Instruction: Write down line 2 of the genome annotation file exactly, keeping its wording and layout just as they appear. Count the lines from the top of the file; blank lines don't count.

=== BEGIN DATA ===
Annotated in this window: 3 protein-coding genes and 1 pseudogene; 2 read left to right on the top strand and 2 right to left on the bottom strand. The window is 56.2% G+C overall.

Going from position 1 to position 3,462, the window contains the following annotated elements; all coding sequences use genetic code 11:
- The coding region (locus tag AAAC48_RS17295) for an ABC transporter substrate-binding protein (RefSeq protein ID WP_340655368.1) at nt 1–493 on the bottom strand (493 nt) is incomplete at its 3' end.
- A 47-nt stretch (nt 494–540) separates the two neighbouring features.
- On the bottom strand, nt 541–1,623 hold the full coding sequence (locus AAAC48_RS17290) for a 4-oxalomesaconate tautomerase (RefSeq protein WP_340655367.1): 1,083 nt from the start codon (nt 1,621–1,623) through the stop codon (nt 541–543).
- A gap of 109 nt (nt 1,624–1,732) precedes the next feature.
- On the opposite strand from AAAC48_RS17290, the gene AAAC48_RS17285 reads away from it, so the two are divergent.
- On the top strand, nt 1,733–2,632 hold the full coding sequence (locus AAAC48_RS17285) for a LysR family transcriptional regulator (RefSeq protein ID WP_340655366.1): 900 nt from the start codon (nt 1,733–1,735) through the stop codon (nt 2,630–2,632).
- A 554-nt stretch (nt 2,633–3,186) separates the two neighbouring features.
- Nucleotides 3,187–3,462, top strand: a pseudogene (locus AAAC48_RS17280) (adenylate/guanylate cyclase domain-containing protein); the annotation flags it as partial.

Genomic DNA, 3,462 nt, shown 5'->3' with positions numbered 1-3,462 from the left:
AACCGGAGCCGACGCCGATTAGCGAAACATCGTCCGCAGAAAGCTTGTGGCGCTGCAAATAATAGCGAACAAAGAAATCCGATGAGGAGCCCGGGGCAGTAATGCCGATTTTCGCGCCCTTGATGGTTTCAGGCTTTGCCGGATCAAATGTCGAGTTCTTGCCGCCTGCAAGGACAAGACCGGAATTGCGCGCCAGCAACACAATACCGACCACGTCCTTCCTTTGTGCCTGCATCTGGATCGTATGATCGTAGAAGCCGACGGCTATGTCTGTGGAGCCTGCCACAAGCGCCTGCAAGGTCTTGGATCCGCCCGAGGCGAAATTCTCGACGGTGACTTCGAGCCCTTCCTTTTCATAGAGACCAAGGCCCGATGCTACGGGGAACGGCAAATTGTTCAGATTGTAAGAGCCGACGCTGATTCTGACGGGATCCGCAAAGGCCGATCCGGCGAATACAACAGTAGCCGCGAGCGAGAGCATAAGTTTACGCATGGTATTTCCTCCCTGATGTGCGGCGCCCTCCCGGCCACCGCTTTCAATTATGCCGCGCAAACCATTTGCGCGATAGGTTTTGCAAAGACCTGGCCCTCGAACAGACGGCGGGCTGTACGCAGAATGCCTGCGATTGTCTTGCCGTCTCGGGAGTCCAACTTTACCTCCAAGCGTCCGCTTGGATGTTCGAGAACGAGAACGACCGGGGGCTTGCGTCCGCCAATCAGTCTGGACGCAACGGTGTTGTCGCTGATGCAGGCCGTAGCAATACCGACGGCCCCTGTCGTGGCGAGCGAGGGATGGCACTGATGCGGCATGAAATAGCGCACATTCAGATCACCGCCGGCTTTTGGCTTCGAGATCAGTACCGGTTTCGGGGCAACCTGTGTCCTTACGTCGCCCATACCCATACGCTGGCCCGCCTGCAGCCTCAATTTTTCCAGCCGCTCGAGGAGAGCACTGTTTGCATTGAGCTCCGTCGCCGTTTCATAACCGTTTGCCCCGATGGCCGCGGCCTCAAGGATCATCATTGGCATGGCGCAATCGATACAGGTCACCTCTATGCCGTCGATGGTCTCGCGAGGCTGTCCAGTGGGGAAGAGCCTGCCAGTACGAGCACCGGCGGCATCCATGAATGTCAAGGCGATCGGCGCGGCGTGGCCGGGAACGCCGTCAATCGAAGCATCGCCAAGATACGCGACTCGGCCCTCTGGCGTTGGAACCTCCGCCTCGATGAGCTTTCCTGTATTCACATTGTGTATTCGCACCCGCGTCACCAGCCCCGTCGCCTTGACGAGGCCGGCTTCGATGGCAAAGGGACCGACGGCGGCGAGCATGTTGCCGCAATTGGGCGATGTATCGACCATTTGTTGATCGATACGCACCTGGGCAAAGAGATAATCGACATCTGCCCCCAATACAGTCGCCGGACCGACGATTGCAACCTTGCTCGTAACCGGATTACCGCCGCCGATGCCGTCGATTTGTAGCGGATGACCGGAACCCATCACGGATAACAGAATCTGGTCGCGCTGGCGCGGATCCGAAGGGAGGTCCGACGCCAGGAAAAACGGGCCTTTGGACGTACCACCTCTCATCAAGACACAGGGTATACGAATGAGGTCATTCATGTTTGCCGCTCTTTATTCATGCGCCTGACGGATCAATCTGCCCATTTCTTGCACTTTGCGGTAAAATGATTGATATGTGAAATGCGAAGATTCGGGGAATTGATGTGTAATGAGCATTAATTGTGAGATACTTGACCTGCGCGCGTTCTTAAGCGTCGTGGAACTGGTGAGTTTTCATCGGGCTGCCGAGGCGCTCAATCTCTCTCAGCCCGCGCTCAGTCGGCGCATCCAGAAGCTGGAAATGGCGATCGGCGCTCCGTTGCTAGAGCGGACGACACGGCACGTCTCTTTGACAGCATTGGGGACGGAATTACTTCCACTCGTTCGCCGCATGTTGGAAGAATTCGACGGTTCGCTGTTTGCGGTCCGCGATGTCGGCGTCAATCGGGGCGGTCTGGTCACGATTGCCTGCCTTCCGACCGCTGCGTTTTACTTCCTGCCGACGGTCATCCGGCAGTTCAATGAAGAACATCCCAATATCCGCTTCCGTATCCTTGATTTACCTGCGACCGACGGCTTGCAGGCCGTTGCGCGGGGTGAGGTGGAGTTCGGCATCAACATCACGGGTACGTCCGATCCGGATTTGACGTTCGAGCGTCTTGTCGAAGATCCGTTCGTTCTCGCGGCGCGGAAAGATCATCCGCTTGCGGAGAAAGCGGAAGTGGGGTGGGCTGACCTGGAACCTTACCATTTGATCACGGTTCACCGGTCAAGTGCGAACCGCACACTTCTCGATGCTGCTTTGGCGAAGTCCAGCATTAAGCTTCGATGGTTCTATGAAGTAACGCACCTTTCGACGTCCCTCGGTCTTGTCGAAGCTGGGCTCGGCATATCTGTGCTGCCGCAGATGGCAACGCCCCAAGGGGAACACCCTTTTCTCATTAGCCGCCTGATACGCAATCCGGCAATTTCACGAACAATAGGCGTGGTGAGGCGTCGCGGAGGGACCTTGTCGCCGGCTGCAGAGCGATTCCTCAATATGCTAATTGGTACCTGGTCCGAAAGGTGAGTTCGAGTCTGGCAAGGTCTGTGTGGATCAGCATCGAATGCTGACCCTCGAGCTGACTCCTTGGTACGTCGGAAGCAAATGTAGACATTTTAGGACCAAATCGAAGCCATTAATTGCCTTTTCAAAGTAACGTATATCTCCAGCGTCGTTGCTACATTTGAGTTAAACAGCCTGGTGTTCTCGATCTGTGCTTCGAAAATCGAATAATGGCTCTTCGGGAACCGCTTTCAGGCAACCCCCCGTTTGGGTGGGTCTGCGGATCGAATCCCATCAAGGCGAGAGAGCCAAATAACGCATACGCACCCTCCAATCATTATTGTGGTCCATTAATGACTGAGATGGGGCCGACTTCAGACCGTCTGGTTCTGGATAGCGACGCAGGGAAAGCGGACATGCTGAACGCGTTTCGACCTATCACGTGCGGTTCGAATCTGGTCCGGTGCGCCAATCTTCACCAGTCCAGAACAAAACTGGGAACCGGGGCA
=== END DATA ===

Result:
Going from position 1 to position 3,462, the window contains the following annotated elements; all coding sequences use genetic code 11: